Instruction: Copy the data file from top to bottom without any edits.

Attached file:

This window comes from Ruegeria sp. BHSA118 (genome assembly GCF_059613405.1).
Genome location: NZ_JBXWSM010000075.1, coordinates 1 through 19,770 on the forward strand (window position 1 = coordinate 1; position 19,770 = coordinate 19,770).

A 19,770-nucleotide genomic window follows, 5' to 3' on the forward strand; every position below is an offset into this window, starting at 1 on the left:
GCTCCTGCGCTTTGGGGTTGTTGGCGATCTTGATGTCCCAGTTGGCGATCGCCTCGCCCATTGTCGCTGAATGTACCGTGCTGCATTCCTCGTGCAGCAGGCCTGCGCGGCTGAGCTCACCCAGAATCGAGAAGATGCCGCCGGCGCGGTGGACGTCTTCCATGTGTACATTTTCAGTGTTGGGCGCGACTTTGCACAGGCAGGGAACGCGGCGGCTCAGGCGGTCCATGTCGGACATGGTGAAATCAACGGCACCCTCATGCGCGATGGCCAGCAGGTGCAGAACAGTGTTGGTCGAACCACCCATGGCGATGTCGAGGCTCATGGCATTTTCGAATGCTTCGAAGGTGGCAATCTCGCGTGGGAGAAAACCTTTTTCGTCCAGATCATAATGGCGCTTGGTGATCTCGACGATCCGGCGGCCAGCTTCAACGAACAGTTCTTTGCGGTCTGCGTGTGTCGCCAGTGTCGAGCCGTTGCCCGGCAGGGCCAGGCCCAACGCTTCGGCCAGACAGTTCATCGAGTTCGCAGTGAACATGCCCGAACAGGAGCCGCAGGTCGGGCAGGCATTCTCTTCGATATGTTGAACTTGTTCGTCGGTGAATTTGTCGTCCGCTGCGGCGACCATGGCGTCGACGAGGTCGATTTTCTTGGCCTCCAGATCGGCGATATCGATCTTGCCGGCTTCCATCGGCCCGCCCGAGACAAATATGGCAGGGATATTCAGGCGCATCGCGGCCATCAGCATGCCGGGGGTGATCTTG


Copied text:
This window comes from Ruegeria sp. BHSA118 (genome assembly GCF_059613405.1).
Genome location: NZ_JBXWSM010000075.1, coordinates 1 through 19,770 on the forward strand (window position 1 = coordinate 1; position 19,770 = coordinate 19,770).

A 19,770-nucleotide genomic window follows, 5' to 3' on the forward strand; every position below is an offset into this window, starting at 1 on the left:
GCTCCTGCGCTTTGGGGTTGTTGGCGATCTTGATGTCCCAGTTGGCGATCGCCTCGCCCATTGTCGCTGAATGTACCGTGCTGCATTCCTCGTGCAGCAGGCCTGCGCGGCTGAGCTCACCCAGAATCGAGAAGATGCCGCCGGCGCGGTGGACGTCTTCCATGTGTACATTTTCAGTGTTGGGCGCGACTTTGCACAGGCAGGGAACGCGGCGGCTCAGGCGGTCCATGTCGGACATGGTGAAATCAACGGCACCCTCATGCGCGATGGCCAGCAGGTGCAGAACAGTGTTGGTCGAACCACCCATGGCGATGTCGAGGCTCATGGCATTTTCGAATGCTTCGAAGGTGGCAATCTCGCGTGGGAGAAAACCTTTTTCGTCCAGATCATAATGGCGCTTGGTGATCTCGACGATCCGGCGGCCAGCTTCAACGAACAGTTCTTTGCGGTCTGCGTGTGTCGCCAGTGTCGAGCCGTTGCCCGGCAGGGCCAGGCCCAACGCTTCGGCCAGACAGTTCATCGAGTTCGCAGTGAACATGCCCGAACAGGAGCCGCAGGTCGGGCAGGCATTCTCTTCGATATGTTGAACTTGTTCGTCGGTGAATTTGTCGTCCGCTGCGGCGACCATGGCGTCGACGAGGTCGATTTTCTTGGCCTCCAGATCGGCGATATCGATCTTGCCGGCTTCCATCGGCCCGCCCGAGACAAATATGGCAGGGATATTCAGGCGCATCGCGGCCATCAGCATGCCGGGGGTGATCTTG